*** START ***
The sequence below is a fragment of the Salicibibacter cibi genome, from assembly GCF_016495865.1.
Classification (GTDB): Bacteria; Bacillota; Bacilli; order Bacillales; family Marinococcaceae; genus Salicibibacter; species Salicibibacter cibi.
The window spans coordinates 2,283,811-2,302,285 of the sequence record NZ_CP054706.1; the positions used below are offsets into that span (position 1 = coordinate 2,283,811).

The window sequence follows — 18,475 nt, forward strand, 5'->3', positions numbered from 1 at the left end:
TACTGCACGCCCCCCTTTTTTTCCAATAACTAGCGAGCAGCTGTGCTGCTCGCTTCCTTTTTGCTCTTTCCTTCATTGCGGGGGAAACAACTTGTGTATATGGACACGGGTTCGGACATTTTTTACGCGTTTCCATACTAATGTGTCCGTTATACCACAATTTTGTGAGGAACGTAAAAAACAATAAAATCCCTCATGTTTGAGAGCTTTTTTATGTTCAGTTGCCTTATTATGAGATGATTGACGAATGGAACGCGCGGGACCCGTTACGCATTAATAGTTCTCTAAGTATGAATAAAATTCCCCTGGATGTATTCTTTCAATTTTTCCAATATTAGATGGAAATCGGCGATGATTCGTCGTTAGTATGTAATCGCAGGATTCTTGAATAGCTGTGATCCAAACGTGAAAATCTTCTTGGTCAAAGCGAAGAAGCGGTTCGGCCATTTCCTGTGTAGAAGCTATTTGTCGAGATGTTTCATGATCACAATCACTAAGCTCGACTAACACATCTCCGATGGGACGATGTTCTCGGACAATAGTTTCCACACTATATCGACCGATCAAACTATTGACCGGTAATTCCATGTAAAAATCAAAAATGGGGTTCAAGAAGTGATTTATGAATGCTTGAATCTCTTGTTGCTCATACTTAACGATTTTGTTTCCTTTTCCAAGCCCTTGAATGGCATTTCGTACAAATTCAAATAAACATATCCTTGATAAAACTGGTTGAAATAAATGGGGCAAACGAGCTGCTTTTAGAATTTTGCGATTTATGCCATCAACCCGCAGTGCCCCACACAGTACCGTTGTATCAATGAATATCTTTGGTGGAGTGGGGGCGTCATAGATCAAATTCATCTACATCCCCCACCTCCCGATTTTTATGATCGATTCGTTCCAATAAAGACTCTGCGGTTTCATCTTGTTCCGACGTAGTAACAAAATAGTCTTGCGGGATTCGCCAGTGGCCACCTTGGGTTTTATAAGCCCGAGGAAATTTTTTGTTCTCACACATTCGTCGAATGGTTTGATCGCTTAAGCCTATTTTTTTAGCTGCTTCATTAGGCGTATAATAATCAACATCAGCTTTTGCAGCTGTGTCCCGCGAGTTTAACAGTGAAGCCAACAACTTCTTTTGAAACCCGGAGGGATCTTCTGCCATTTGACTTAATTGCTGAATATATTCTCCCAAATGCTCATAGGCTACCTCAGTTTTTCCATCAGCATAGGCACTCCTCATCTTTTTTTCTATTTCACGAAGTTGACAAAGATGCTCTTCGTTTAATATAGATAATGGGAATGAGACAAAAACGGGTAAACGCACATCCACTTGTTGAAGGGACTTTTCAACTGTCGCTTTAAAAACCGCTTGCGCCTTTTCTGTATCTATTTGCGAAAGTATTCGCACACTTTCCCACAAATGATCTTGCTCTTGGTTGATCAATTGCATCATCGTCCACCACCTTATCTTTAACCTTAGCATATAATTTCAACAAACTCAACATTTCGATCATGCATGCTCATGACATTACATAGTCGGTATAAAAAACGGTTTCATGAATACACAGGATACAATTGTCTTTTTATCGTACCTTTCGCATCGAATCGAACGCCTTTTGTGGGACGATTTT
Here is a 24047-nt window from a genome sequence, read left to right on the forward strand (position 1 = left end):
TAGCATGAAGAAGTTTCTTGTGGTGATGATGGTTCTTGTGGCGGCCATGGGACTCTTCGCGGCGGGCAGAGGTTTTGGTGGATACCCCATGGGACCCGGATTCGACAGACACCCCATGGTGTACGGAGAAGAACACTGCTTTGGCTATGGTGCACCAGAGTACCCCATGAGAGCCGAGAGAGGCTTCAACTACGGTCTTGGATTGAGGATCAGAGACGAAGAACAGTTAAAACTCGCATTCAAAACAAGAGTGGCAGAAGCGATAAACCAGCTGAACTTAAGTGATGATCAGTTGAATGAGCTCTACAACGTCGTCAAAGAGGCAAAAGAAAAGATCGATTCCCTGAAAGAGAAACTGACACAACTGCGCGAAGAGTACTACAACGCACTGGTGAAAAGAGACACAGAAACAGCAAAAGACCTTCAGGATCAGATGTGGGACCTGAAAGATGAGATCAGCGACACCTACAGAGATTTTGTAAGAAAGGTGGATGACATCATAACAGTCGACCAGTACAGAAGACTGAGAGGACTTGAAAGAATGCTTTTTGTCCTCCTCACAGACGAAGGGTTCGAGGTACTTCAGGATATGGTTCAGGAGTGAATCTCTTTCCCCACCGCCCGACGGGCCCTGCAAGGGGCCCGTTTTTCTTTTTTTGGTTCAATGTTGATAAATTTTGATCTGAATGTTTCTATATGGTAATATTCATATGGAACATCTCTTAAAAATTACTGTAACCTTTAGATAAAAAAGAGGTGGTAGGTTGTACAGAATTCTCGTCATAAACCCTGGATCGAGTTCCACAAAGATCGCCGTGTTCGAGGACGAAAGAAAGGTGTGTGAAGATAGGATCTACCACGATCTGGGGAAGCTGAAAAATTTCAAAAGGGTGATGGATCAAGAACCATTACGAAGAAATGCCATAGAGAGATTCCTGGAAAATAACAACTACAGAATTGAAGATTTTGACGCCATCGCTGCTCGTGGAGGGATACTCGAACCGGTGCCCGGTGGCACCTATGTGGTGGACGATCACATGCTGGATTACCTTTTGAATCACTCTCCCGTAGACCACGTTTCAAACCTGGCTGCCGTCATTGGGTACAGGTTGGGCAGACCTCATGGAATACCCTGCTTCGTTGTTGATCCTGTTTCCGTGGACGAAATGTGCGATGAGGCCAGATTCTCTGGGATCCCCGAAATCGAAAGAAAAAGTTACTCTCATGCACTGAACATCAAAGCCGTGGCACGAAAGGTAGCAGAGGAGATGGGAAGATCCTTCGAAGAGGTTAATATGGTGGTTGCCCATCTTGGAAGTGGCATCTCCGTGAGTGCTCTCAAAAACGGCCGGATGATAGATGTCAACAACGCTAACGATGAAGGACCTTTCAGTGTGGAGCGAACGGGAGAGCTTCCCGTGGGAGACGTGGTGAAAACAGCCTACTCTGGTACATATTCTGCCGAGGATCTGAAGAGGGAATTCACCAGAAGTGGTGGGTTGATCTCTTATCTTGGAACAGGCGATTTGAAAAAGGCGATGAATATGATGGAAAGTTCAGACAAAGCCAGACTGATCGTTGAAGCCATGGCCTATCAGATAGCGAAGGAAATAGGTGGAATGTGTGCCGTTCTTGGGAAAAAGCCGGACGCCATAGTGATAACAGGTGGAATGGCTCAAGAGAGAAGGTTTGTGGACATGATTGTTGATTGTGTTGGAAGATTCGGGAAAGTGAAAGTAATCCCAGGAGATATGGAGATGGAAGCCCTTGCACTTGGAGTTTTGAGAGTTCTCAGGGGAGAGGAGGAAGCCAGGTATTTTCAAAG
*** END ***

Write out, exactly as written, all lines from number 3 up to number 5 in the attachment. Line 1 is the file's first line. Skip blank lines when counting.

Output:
The window spans coordinates 2,283,811-2,302,285 of the sequence record NZ_CP054706.1; the positions used below are offsets into that span (position 1 = coordinate 2,283,811).

The window sequence follows — 18,475 nt, forward strand, 5'->3', positions numbered from 1 at the left end:
TACTGCACGCCCCCCTTTTTTTCCAATAACTAGCGAGCAGCTGTGCTGCTCGCTTCCTTTTTGCTCTTTCCTTCATTGCGGGGGAAACAACTTGTGTATATGGACACGGGTTCGGACATTTTTTACGCGTTTCCATACTAATGTGTCCGTTATACCACAATTTTGTGAGGAACGTAAAAAACAATAAAATCCCTCATGTTTGAGAGCTTTTTTATGTTCAGTTGCCTTATTATGAGATGATTGACGAATGGAACGCGCGGGACCCGTTACGCATTAATAGTTCTCTAAGTATGAATAAAATTCCCCTGGATGTATTCTTTCAATTTTTCCAATATTAGATGGAAATCGGCGATGATTCGTCGTTAGTATGTAATCGCAGGATTCTTGAATAGCTGTGATCCAAACGTGAAAATCTTCTTGGTCAAAGCGAAGAAGCGGTTCGGCCATTTCCTGTGTAGAAGCTATTTGTCGAGATGTTTCATGATCACAATCACTAAGCTCGACTAACACATCTCCGATGGGACGATGTTCTCGGACAATAGTTTCCACACTATATCGACCGATCAAACTATTGACCGGTAATTCCATGTAAAAATCAAAAATGGGGTTCAAGAAGTGATTTATGAATGCTTGAATCTCTTGTTGCTCATACTTAACGATTTTGTTTCCTTTTCCAAGCCCTTGAATGGCATTTCGTACAAATTCAAATAAACATATCCTTGATAAAACTGGTTGAAATAAATGGGGCAAACGAGCTGCTTTTAGAATTTTGCGATTTATGCCATCAACCCGCAGTGCCCCACACAGTACCGTTGTATCAATGAATATCTTTGGTGGAGTGGGGGCGTCATAGATCAAATTCATCTACATCCCCCACCTCCCGATTTTTATGATCGATTCGTTCCAATAAAGACTCTGCGGTTTCATCTTGTTCCGACGTAGTAACAAAATAGTCTTGCGGGATTCGCCAGTGGCCACCTTGGGTTTTATAAGCCCGAGGAAATTTTTTGTTCTCACACATTCGTCGAATGGTTTGATCGCTTAAGCCTATTTTTTTAGCTGCTTCATTAGGCGTATAATAATCAACATCAGCTTTTGCAGCTGTGTCCCGCGAGTTTAACAGTGAAGCCAACAACTTCTTTTGAAACCCGGAGGGATCTTCTGCCATTTGACTTAATTGCTGAATATATTCTCCCAAATGCTCATAGGCTACCTCAGTTTTTCCATCAGCATAGGCACTCCTCATCTTTTTTTCTATTTCACGAAGTTGACAAAGATGCTCTTCGTTTAATATAGATAATGGGAATGAGACAAAAACGGGTAAACGCACATCCACTTGTTGAAGGGACTTTTCAACTGTCGCTTTAAAAACCGCTTGCGCCTTTTCTGTATCTATTTGCGAAAGTATTCGCACACTTTCCCACAAATGATCTTGCTCTTGGTTGATCAATTGCATCATCGTCCACCACCTTATCTTTAACCTTAGCATATAATTTCAACAAACTCAACATTTCGATCATGCATGCTCATGACATTACATAGTCGGTATAAAAAACGGTTTCATGAATACACAGGATACAATTGTCTTTTTATCGTACCTTTCGCATCGAATCGAACGCCTTTTGTGGGACGATTTT